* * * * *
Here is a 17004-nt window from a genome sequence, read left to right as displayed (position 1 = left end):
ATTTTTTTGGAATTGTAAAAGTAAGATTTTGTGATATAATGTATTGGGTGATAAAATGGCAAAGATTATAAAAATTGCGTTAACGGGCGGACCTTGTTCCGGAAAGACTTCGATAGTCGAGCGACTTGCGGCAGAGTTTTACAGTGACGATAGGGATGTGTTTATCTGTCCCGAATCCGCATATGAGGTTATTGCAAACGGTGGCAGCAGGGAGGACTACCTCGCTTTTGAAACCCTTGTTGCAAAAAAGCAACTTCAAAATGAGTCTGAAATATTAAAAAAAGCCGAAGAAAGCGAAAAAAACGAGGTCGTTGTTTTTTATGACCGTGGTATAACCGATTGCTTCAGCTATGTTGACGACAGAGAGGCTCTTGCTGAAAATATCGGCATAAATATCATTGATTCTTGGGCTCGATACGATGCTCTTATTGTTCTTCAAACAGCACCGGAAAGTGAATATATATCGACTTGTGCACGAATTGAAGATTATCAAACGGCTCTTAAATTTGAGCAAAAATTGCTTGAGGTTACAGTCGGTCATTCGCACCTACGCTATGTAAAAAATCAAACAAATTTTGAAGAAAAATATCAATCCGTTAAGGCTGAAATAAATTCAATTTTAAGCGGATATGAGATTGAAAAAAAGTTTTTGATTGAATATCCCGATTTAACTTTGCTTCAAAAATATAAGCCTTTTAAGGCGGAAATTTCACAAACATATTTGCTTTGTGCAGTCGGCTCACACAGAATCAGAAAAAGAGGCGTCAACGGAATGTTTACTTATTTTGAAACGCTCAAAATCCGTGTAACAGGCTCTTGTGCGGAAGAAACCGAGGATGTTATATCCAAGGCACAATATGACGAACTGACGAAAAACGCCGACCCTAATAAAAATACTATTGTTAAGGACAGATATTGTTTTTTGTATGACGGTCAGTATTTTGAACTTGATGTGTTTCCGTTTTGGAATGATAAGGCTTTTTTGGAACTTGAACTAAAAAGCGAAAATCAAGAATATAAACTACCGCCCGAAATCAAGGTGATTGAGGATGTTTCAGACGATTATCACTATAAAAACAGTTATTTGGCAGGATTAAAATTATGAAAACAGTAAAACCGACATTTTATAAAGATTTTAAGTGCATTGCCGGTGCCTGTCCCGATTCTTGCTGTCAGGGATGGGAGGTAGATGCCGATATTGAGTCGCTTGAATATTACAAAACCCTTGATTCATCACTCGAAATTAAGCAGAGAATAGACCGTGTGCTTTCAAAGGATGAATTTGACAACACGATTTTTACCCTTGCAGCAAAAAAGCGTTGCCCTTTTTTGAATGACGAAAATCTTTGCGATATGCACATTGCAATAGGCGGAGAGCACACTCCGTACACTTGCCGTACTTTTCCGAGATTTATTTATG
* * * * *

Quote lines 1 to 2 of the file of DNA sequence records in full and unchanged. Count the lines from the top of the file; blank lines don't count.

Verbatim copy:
Here is a 17004-nt window from a genome sequence, read left to right as displayed (position 1 = left end):
ATTTTTTTGGAATTGTAAAAGTAAGATTTTGTGATATAATGTATTGGGTGATAAAATGGCAAAGATTATAAAAATTGCGTTAACGGGCGGACCTTGTTCCGGAAAGACTTCGATAGTCGAGCGACTTGCGGCAGAGTTTTACAGTGACGATAGGGATGTGTTTATCTGTCCCGAATCCGCATATGAGGTTATTGCAAACGGTGGCAGCAGGGAGGACTACCTCGCTTTTGAAACCCTTGTTGCAAAAAAGCAACTTCAAAATGAGTCTGAAATATTAAAAAAAGCCGAAGAAAGCGAAAAAAACGAGGTCGTTGTTTTTTATGACCGTGGTATAACCGATTGCTTCAGCTATGTTGACGACAGAGAGGCTCTTGCTGAAAATATCGGCATAAATATCATTGATTCTTGGGCTCGATACGATGCTCTTATTGTTCTTCAAACAGCACCGGAAAGTGAATATATATCGACTTGTGCACGAATTGAAGATTATCAAACGGCTCTTAAATTTGAGCAAAAATTGCTTGAGGTTACAGTCGGTCATTCGCACCTACGCTATGTAAAAAATCAAACAAATTTTGAAGAAAAATATCAATCCGTTAAGGCTGAAATAAATTCAATTTTAAGCGGATATGAGATTGAAAAAAAGTTTTTGATTGAATATCCCGATTTAACTTTGCTTCAAAAATATAAGCCTTTTAAGGCGGAAATTTCACAAACATATTTGCTTTGTGCAGTCGGCTCACACAGAATCAGAAAAAGAGGCGTCAACGGAATGTTTACTTATTTTGAAACGCTCAAAATCCGTGTAACAGGCTCTTGTGCGGAAGAAACCGAGGATGTTATATCCAAGGCACAATATGACGAACTGACGAAAAACGCCGACCCTAATAAAAATACTATTGTTAAGGACAGATATTGTTTTTTGTATGACGGTCAGTATTTTGAACTTGATGTGTTTCCGTTTTGGAATGATAAGGCTTTTTTGGAACTTGAACTAAAAAGCGAAAATCAAGAATATAAACTACCGCCCGAAATCAAGGTGATTGAGGATGTTTCAGACGATTATCACTATAAAAACAGTTATTTGGCAGGATTAAAATTATGAAAACAGTAAAACCGACATTTTATAAAGATTTTAAGTGCATTGCCGGTGCCTGTCCCGATTCTTGCTGTCAGGGATGGGAGGTAGATGCCGATATTGAGTCGCTTGAATATTACAAAACCCTTGATTCATCACTCGAAATTAAGCAGAGAATAGACCGTGTGCTTTCAAAGGATGAATTTGACAACACGATTTTTACCCTTGCAGCAAAAAAGCGTTGCCCTTTTTTGAATGACGAAAATCTTTGCGATATGCACATTGCAATAGGCGGAGAGCACACTCCGTACACTTGCCGTACTTTTCCGAGATTTATTTATG